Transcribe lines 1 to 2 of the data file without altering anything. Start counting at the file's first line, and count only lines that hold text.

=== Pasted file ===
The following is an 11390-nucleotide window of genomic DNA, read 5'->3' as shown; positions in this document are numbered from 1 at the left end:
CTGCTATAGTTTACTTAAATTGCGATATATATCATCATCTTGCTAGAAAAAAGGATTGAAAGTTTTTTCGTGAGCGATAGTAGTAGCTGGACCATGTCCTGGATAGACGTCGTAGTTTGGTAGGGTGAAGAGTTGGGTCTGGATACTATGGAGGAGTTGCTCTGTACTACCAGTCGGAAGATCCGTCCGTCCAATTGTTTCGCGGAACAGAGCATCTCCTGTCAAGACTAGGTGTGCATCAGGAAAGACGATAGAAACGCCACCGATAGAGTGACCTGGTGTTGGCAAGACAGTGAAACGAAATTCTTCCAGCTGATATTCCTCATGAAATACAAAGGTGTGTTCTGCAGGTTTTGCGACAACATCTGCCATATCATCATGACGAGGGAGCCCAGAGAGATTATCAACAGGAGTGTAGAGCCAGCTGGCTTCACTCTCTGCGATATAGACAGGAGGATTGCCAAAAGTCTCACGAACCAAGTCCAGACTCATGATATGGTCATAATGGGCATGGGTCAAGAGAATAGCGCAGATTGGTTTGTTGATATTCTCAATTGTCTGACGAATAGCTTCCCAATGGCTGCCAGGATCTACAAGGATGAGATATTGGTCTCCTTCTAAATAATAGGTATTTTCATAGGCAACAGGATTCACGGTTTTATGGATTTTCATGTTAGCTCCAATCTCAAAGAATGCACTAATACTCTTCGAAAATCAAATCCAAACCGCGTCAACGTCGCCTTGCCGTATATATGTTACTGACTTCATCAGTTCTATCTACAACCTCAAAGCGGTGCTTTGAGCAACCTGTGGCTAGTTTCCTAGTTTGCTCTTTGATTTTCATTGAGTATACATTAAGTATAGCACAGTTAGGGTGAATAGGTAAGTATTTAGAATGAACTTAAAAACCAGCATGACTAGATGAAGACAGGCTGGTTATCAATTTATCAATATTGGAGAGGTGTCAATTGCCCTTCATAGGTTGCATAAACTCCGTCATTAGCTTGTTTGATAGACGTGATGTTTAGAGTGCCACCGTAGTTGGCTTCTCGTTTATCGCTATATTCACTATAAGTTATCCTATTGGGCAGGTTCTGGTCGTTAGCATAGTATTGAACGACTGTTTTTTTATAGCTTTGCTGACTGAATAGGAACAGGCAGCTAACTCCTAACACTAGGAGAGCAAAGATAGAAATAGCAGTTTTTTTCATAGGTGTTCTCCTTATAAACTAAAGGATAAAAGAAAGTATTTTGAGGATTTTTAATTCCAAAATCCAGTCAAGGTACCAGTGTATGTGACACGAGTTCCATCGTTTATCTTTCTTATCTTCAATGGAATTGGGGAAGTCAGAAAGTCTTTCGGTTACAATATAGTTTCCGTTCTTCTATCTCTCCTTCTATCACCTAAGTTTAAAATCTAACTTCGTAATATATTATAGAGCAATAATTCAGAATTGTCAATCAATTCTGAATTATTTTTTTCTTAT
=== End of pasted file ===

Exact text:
The following is an 11390-nucleotide window of genomic DNA, read 5'->3' as shown; positions in this document are numbered from 1 at the left end:
CTGCTATAGTTTACTTAAATTGCGATATATATCATCATCTTGCTAGAAAAAAGGATTGAAAGTTTTTTCGTGAGCGATAGTAGTAGCTGGACCATGTCCTGGATAGACGTCGTAGTTTGGTAGGGTGAAGAGTTGGGTCTGGATACTATGGAGGAGTTGCTCTGTACTACCAGTCGGAAGATCCGTCCGTCCAATTGTTTCGCGGAACAGAGCATCTCCTGTCAAGACTAGGTGTGCATCAGGAAAGACGATAGAAACGCCACCGATAGAGTGACCTGGTGTTGGCAAGACAGTGAAACGAAATTCTTCCAGCTGATATTCCTCATGAAATACAAAGGTGTGTTCTGCAGGTTTTGCGACAACATCTGCCATATCATCATGACGAGGGAGCCCAGAGAGATTATCAACAGGAGTGTAGAGCCAGCTGGCTTCACTCTCTGCGATATAGACAGGAGGATTGCCAAAAGTCTCACGAACCAAGTCCAGACTCATGATATGGTCATAATGGGCATGGGTCAAGAGAATAGCGCAGATTGGTTTGTTGATATTCTCAATTGTCTGACGAATAGCTTCCCAATGGCTGCCAGGATCTACAAGGATGAGATATTGGTCTCCTTCTAAATAATAGGTATTTTCATAGGCAACAGGATTCACGGTTTTATGGATTTTCATGTTAGCTCCAATCTCAAAGAATGCACTAATACTCTTCGAAAATCAAATCCAAACCGCGTCAACGTCGCCTTGCCGTATATATGTTACTGACTTCATCAGTTCTATCTACAACCTCAAAGCGGTGCTTTGAGCAACCTGTGGCTAGTTTCCTAGTTTGCTCTTTGATTTTCATTGAGTATACATTAAGTATAGCACAGTTAGGGTGAATAGGTAAGTATTTAGAATGAACTTAAAAACCAGCATGACTAGATGAAGACAGGCTGGTTATCAATTTATCAATATTGGAGAGGTGTCAATTGCCCTTCATAGGTTGCATAAACTCCGTCATTAGCTTGTTTGATAGACGTGATGTTTAGAGTGCCACCGTAGTTGGCTTCTCGTTTATCGCTATATTCACTATAAGTTATCCTATTGGGCAGGTTCTGGTCGTTAGCATAGTATTGAACGACTGTTTTTTTATAGCTTTGCTGACTGAATAGGAACAGGCAGCTAACTCCTAACACTAGGAGAGCAAAGATAGAAATAGCAGTTTTTTTCATAGGTGTTCTCCTTATAAACTAAAGGATAAAAGAAAGTATTTTGAGGATTTTTAATTCCAAAATCCAGTCAAGGTACCAGTGTATGTGACACGAGTTCCATCGTTTATCTTTCTTATCTTCAATGGAATTGGGGAAGTCAGAAAGTCTTTCGGTTACAATATAGTTTCCGTTCTTCTATCTCTCCTTCTATCACCTAAGTTTAAAATCTAACTTCGTAATATATTATAGAGCAATAATTCAGAATTGTCAATCAATTCTGAATTATTTTTTTCTTAT